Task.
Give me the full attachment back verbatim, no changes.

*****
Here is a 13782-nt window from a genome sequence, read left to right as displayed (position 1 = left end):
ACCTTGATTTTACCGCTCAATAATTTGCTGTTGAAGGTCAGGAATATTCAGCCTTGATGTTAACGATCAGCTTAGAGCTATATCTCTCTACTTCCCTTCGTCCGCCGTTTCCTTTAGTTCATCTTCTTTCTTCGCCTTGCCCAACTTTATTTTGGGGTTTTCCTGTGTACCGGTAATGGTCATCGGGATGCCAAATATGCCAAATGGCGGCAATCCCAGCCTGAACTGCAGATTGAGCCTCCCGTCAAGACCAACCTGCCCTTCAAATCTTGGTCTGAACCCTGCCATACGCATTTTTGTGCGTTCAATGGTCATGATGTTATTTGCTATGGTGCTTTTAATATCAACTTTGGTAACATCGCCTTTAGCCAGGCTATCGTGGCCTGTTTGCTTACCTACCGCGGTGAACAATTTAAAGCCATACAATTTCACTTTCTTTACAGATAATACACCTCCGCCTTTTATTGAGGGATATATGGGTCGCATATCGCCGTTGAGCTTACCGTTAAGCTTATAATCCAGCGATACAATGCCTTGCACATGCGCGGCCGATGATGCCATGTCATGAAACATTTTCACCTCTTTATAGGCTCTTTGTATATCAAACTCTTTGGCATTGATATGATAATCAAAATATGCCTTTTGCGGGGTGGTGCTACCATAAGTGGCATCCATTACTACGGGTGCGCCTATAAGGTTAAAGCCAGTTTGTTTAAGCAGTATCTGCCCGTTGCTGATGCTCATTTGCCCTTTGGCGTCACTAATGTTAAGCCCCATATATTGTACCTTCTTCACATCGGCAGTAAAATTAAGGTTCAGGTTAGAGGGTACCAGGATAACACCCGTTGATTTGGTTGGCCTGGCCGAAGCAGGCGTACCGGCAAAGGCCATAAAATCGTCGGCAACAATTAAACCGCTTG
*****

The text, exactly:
Here is a 13782-nt window from a genome sequence, read left to right as displayed (position 1 = left end):
ACCTTGATTTTACCGCTCAATAATTTGCTGTTGAAGGTCAGGAATATTCAGCCTTGATGTTAACGATCAGCTTAGAGCTATATCTCTCTACTTCCCTTCGTCCGCCGTTTCCTTTAGTTCATCTTCTTTCTTCGCCTTGCCCAACTTTATTTTGGGGTTTTCCTGTGTACCGGTAATGGTCATCGGGATGCCAAATATGCCAAATGGCGGCAATCCCAGCCTGAACTGCAGATTGAGCCTCCCGTCAAGACCAACCTGCCCTTCAAATCTTGGTCTGAACCCTGCCATACGCATTTTTGTGCGTTCAATGGTCATGATGTTATTTGCTATGGTGCTTTTAATATCAACTTTGGTAACATCGCCTTTAGCCAGGCTATCGTGGCCTGTTTGCTTACCTACCGCGGTGAACAATTTAAAGCCATACAATTTCACTTTCTTTACAGATAATACACCTCCGCCTTTTATTGAGGGATATATGGGTCGCATATCGCCGTTGAGCTTACCGTTAAGCTTATAATCCAGCGATACAATGCCTTGCACATGCGCGGCCGATGATGCCATGTCATGAAACATTTTCACCTCTTTATAGGCTCTTTGTATATCAAACTCTTTGGCATTGATATGATAATCAAAATATGCCTTTTGCGGGGTGGTGCTACCATAAGTGGCATCCATTACTACGGGTGCGCCTATAAGGTTAAAGCCAGTTTGTTTAAGCAGTATCTGCCCGTTGCTGATGCTCATTTGCCCTTTGGCGTCACTAATGTTAAGCCCCATATATTGTACCTTCTTCACATCGGCAGTAAAATTAAGGTTCAGGTTAGAGGGTACCAGGATAACACCCGTTGATTTGGTTGGCCTGGCCGAAGCAGGCGTACCGGCAAAGGCCATAAAATCGTCGGCAACAATTAAACCGCTTG